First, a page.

The cost of patent trolls

By Felix Salmon
July 25, 2011
This American Life's investigation into patent troll Nathan Myhrvold and his company Intellectual Ventures.

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I love This American Life’s investigation into patent troll Nathan Myhrvold and his company Intellectual Ventures. You should go read — or listen to — the whole thing, but in a nutshell, they explored what happened if they took Intellectual Ventures at its word.

IV pointed TAL to an inventor called Chris Crawford — a man with a patent which he sold to IV. Inventors! Getting paid! For inventing! Except when TAL tried to talk to Crawford, he wouldn’t answer their calls. And it turns out that IV had sold his patent to Oasis Research, a Texas company with a nameplate address and no employees, for some up-front consideration and a percentage of all litigation proceeds.

TAL goes into clear detail about the idiocies of the patent system — how even software engineers with patents don’t believe that software processes should be patentable; how patents are regularly awarded for ideas which have been around for years; how multiple patents are often awarded for much the same idea; how IV is essentially running an intellectual-property protection racket; and how big companies are amassing patent portfolios not so that they own the intellectual property behind their products, but rather so that they can threaten to sue any company which sues them.

The end result is a highly dysfunctional situation where virtually any startup is at risk of being shut down by a patent suit; and where nameplate companies with no business and no revenues, like Oasis Research, are the perfect vehicles to launch patent suits, since they’re not susceptible to countersuits. Essentially, if you’re small, you have to hope to fly below the radar; if you’re big, you have to pay billions of dollars on patents you have no particular interest in. Here’s how TAL describes the $4.5 billion that Apple, Microsoft, Nokia and others paid for Nortel’s patent portfolio:

That’s $4.5 billion on patents that these companies almost certainly don’t want for their technical secrets. That $4.5 billion won’t build anything new, won’t bring new products to the shelves, won’t open up new factories that can hire people who need jobs. That’s $4.5 billion dollars that adds to the price of every product these companies sell you. That’s $4.5 billion dollars buying arms for an ongoing patent war.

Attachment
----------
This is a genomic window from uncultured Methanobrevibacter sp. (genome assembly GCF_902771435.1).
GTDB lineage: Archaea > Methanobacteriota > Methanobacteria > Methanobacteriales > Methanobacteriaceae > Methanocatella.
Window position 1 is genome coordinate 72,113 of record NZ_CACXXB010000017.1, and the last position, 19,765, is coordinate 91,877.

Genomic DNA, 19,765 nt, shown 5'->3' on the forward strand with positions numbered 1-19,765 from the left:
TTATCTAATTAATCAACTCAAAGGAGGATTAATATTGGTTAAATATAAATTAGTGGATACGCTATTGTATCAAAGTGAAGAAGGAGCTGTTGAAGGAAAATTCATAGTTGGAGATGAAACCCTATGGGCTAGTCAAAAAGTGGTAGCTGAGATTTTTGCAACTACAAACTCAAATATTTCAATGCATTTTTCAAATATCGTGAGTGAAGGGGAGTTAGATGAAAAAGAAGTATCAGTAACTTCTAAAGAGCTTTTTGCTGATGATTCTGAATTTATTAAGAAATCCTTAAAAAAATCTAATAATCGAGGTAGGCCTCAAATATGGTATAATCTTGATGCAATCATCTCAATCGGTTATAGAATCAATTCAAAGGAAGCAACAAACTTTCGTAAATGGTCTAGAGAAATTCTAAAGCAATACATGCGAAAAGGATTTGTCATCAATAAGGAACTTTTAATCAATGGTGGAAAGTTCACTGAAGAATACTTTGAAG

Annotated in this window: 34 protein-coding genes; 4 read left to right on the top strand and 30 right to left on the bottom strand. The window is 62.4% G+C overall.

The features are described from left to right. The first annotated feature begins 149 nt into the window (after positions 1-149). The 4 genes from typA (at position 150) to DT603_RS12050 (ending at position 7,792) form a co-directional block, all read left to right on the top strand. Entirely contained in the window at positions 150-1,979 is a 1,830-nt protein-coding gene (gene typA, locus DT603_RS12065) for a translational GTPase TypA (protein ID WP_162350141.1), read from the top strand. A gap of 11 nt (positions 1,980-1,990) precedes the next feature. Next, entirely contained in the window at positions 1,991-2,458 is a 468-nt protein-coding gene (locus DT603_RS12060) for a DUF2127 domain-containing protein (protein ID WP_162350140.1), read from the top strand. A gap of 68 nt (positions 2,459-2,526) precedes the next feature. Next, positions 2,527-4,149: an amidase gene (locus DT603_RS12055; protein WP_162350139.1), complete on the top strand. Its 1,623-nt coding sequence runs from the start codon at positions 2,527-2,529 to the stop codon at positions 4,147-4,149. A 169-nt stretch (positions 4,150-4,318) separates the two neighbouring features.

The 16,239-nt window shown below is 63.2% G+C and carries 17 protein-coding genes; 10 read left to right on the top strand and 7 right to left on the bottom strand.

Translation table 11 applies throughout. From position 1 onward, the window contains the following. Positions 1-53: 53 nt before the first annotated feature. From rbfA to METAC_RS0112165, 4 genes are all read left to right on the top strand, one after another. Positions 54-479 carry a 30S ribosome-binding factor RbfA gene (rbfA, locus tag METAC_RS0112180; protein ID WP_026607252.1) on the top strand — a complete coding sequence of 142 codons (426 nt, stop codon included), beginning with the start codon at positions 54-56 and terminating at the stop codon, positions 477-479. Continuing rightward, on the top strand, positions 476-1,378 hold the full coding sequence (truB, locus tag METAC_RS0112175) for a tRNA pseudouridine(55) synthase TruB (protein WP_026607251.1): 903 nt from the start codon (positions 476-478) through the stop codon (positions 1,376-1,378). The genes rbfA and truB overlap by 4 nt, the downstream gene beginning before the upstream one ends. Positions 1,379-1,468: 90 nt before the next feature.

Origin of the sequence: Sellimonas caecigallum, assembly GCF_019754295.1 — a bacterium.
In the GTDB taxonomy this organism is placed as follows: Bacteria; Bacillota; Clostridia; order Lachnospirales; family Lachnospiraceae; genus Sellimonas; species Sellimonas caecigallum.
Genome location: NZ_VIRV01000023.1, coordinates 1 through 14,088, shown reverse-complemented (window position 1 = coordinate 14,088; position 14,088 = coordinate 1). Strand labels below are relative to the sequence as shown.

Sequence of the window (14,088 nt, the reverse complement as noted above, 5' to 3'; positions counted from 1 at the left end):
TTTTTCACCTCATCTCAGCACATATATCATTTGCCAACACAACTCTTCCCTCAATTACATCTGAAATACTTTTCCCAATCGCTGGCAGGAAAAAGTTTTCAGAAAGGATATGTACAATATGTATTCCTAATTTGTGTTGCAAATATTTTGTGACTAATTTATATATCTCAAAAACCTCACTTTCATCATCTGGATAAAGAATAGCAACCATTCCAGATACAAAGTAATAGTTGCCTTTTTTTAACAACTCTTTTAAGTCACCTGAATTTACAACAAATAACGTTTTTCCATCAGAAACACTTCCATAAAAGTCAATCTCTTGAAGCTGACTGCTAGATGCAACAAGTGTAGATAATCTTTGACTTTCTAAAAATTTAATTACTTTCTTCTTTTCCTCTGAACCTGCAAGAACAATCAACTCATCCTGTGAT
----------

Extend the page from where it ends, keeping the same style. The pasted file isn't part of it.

The big companies — Google, Apple, Microsoft — will probably survive. The likely casualties are the companies out there now that no one’s ever heard of that could one day take their place.

The US is in desperate need of patent overhaul. We need to make it easier and quicker to get good patents, and much harder or impossible to get bad patents. We need to abolish the abomination that is the business-method patent entirely. And most crucially we need to allow defendants in patent suits to argue that the patent is invalid because it was awarded in error, with lots of prior art at the time the patent was awarded. Right now, patents can be appealed — but not in the court where they’re being enforced, with the result that trolls with invalid patents can still get paid out to the tune of billions of dollars.

Chuck Schumer’s bill taking aim at business-method patents in the financial industry is a good start; if the sun continues to rise in the east after it passes, that might embolden legislators to start taking aim at business-method patents more generally.

But this is a Congress which is clearly incapable of doing the most obviously right things: given the choice, they’ll always and predictably pick demagoguery coupled with devastation over simple common sense every time. The incoherent and anachronistic patent system is, sadly, with us for the foreseeable future. And the cost of that will be huge, in terms of seven-figure lawyers’ fees, rents extracted by trolls, and, most importantly, lost innovation and entrepreneurialism.

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